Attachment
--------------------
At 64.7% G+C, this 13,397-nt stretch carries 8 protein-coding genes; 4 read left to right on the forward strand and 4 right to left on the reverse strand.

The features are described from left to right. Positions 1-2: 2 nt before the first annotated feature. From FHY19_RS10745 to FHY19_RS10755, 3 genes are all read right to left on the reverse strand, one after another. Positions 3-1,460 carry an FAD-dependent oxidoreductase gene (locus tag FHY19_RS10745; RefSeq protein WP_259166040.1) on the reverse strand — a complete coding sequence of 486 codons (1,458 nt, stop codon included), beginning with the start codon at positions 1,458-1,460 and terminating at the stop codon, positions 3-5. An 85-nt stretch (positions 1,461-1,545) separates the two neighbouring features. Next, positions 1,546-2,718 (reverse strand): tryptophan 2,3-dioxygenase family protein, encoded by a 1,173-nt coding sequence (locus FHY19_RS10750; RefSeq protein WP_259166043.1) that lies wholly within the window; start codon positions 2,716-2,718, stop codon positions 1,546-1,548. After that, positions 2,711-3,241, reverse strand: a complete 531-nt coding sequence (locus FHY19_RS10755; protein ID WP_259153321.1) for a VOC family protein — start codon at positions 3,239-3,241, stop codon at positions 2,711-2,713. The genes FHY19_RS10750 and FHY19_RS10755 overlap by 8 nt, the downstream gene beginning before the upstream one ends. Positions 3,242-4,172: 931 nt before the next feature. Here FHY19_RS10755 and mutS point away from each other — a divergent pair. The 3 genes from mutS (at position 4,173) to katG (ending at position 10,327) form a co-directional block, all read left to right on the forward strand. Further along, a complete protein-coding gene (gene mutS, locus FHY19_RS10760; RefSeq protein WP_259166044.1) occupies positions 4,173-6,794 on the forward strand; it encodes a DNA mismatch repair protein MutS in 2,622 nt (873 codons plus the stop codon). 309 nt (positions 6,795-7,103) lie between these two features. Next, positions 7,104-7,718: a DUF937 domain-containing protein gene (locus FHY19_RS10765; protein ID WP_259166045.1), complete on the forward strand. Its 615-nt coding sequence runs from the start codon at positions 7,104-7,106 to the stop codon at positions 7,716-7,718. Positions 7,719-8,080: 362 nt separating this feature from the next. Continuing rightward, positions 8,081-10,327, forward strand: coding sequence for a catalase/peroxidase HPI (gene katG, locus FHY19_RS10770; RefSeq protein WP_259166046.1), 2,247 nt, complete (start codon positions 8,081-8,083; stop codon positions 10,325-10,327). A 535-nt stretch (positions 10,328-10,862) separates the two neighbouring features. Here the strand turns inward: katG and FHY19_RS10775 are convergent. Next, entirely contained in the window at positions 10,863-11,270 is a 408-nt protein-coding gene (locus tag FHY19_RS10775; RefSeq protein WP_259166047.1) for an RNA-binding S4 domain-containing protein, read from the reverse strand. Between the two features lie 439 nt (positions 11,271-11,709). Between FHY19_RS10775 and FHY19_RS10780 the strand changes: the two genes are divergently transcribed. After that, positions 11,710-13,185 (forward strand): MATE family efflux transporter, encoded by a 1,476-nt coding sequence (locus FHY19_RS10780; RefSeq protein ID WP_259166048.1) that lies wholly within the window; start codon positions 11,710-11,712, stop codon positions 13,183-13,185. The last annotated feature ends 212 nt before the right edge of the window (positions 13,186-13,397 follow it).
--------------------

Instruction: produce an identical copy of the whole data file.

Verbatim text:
At 64.7% G+C, this 13,397-nt stretch carries 8 protein-coding genes; 4 read left to right on the forward strand and 4 right to left on the reverse strand.

The features are described from left to right. Positions 1-2: 2 nt before the first annotated feature. From FHY19_RS10745 to FHY19_RS10755, 3 genes are all read right to left on the reverse strand, one after another. Positions 3-1,460 carry an FAD-dependent oxidoreductase gene (locus tag FHY19_RS10745; RefSeq protein WP_259166040.1) on the reverse strand — a complete coding sequence of 486 codons (1,458 nt, stop codon included), beginning with the start codon at positions 1,458-1,460 and terminating at the stop codon, positions 3-5. An 85-nt stretch (positions 1,461-1,545) separates the two neighbouring features. Next, positions 1,546-2,718 (reverse strand): tryptophan 2,3-dioxygenase family protein, encoded by a 1,173-nt coding sequence (locus FHY19_RS10750; RefSeq protein WP_259166043.1) that lies wholly within the window; start codon positions 2,716-2,718, stop codon positions 1,546-1,548. After that, positions 2,711-3,241, reverse strand: a complete 531-nt coding sequence (locus FHY19_RS10755; protein ID WP_259153321.1) for a VOC family protein — start codon at positions 3,239-3,241, stop codon at positions 2,711-2,713. The genes FHY19_RS10750 and FHY19_RS10755 overlap by 8 nt, the downstream gene beginning before the upstream one ends. Positions 3,242-4,172: 931 nt before the next feature. Here FHY19_RS10755 and mutS point away from each other — a divergent pair. The 3 genes from mutS (at position 4,173) to katG (ending at position 10,327) form a co-directional block, all read left to right on the forward strand. Further along, a complete protein-coding gene (gene mutS, locus FHY19_RS10760; RefSeq protein WP_259166044.1) occupies positions 4,173-6,794 on the forward strand; it encodes a DNA mismatch repair protein MutS in 2,622 nt (873 codons plus the stop codon). 309 nt (positions 6,795-7,103) lie between these two features. Next, positions 7,104-7,718: a DUF937 domain-containing protein gene (locus FHY19_RS10765; protein ID WP_259166045.1), complete on the forward strand. Its 615-nt coding sequence runs from the start codon at positions 7,104-7,106 to the stop codon at positions 7,716-7,718. Positions 7,719-8,080: 362 nt separating this feature from the next. Continuing rightward, positions 8,081-10,327, forward strand: coding sequence for a catalase/peroxidase HPI (gene katG, locus FHY19_RS10770; RefSeq protein WP_259166046.1), 2,247 nt, complete (start codon positions 8,081-8,083; stop codon positions 10,325-10,327). A 535-nt stretch (positions 10,328-10,862) separates the two neighbouring features. Here the strand turns inward: katG and FHY19_RS10775 are convergent. Next, entirely contained in the window at positions 10,863-11,270 is a 408-nt protein-coding gene (locus tag FHY19_RS10775; RefSeq protein WP_259166047.1) for an RNA-binding S4 domain-containing protein, read from the reverse strand. Between the two features lie 439 nt (positions 11,271-11,709). Between FHY19_RS10775 and FHY19_RS10780 the strand changes: the two genes are divergently transcribed. After that, positions 11,710-13,185 (forward strand): MATE family efflux transporter, encoded by a 1,476-nt coding sequence (locus FHY19_RS10780; RefSeq protein ID WP_259166048.1) that lies wholly within the window; start codon positions 11,710-11,712, stop codon positions 13,183-13,185. The last annotated feature ends 212 nt before the right edge of the window (positions 13,186-13,397 follow it).